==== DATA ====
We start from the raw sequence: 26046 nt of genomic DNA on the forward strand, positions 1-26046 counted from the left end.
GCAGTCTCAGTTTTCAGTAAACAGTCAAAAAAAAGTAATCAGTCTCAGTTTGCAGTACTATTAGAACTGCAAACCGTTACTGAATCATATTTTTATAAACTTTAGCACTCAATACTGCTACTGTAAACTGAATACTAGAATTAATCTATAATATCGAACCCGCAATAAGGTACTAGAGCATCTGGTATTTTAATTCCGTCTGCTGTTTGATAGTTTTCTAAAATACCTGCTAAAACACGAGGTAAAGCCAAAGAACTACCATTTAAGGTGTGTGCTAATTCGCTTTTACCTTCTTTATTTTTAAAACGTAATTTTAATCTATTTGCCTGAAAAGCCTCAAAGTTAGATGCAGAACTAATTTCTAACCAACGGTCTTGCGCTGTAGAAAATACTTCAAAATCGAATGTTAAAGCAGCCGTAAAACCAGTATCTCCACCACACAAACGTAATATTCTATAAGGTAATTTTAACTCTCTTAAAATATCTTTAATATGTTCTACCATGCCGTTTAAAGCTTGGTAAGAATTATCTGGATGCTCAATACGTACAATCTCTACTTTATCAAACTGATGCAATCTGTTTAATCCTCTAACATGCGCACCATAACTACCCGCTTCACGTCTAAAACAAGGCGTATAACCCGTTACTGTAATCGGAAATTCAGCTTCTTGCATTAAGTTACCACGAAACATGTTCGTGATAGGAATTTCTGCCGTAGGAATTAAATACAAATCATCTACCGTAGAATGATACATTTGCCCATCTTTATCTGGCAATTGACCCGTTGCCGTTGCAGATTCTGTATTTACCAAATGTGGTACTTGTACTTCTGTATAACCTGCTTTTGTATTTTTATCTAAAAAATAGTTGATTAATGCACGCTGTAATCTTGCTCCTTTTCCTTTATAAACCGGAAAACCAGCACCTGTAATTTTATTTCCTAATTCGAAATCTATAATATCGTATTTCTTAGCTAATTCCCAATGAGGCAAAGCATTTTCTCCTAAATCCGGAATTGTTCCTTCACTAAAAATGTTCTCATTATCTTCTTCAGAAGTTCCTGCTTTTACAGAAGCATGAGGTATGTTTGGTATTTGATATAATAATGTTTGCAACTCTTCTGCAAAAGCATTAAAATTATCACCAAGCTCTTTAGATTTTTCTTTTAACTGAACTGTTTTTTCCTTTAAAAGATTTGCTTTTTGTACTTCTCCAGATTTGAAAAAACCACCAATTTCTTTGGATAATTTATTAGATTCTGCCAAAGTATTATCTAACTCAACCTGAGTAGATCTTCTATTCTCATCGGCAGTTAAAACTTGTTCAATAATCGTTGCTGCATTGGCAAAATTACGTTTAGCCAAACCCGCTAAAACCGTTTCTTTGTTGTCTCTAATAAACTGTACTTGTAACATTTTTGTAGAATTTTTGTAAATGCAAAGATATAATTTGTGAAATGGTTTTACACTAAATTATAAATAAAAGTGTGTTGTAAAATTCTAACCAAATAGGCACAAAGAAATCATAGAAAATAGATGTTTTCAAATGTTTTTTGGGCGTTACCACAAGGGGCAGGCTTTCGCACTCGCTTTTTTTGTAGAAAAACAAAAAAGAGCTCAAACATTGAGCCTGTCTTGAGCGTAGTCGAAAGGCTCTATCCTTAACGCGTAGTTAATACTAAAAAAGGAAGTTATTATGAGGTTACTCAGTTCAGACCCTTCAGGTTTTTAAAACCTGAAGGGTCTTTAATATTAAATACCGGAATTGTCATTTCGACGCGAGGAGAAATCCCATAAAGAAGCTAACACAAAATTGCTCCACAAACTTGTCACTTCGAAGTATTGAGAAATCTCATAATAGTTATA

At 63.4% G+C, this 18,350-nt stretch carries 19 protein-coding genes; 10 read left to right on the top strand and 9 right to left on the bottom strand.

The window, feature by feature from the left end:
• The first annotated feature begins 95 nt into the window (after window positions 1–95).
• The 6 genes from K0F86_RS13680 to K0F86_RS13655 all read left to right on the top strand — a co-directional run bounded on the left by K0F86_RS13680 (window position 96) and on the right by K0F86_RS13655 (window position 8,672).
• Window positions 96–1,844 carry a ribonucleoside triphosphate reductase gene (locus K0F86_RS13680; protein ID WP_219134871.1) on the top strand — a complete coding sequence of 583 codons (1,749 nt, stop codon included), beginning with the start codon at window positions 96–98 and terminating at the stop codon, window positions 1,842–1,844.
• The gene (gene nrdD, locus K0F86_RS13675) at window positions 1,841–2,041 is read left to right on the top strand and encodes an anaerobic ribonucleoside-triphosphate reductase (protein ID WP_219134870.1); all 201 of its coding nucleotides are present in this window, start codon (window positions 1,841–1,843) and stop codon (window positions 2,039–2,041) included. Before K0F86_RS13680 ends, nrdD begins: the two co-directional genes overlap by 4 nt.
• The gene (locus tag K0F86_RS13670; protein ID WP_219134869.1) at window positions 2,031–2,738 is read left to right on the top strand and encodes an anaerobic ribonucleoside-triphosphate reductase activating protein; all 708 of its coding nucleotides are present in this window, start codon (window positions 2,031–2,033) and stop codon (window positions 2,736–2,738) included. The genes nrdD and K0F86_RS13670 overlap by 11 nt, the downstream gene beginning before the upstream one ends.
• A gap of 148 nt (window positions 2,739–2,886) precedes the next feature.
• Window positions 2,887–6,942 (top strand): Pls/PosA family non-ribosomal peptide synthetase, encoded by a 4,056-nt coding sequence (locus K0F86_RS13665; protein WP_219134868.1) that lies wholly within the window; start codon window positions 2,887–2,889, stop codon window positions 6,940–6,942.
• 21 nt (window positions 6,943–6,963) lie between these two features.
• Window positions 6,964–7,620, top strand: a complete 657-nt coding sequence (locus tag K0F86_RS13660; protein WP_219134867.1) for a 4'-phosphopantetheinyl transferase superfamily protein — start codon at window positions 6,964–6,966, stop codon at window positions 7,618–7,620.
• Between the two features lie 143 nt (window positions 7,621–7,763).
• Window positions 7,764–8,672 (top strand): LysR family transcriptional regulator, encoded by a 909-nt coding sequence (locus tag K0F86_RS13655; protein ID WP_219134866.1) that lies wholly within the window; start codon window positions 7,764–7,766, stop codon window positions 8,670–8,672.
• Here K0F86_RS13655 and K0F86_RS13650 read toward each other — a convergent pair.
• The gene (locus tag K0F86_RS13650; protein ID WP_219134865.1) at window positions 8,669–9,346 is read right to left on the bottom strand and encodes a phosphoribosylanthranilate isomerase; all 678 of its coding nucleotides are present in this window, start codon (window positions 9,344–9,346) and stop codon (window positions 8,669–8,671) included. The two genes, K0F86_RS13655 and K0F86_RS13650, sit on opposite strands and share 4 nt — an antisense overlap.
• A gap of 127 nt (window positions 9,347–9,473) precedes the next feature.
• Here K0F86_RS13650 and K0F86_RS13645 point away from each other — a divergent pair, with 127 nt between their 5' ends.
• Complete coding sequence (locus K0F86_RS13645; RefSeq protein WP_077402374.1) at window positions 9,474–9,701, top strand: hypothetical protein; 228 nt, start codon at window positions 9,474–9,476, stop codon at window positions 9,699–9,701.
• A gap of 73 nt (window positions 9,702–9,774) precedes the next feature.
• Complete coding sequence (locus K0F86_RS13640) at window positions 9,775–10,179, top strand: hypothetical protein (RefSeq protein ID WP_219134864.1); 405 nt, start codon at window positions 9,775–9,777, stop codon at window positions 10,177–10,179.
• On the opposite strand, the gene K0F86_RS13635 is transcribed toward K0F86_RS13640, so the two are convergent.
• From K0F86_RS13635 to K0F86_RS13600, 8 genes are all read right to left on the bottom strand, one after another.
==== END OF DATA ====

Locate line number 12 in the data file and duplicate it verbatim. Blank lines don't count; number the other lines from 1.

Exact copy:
• 21 nt (window positions 6,943–6,963) lie between these two features.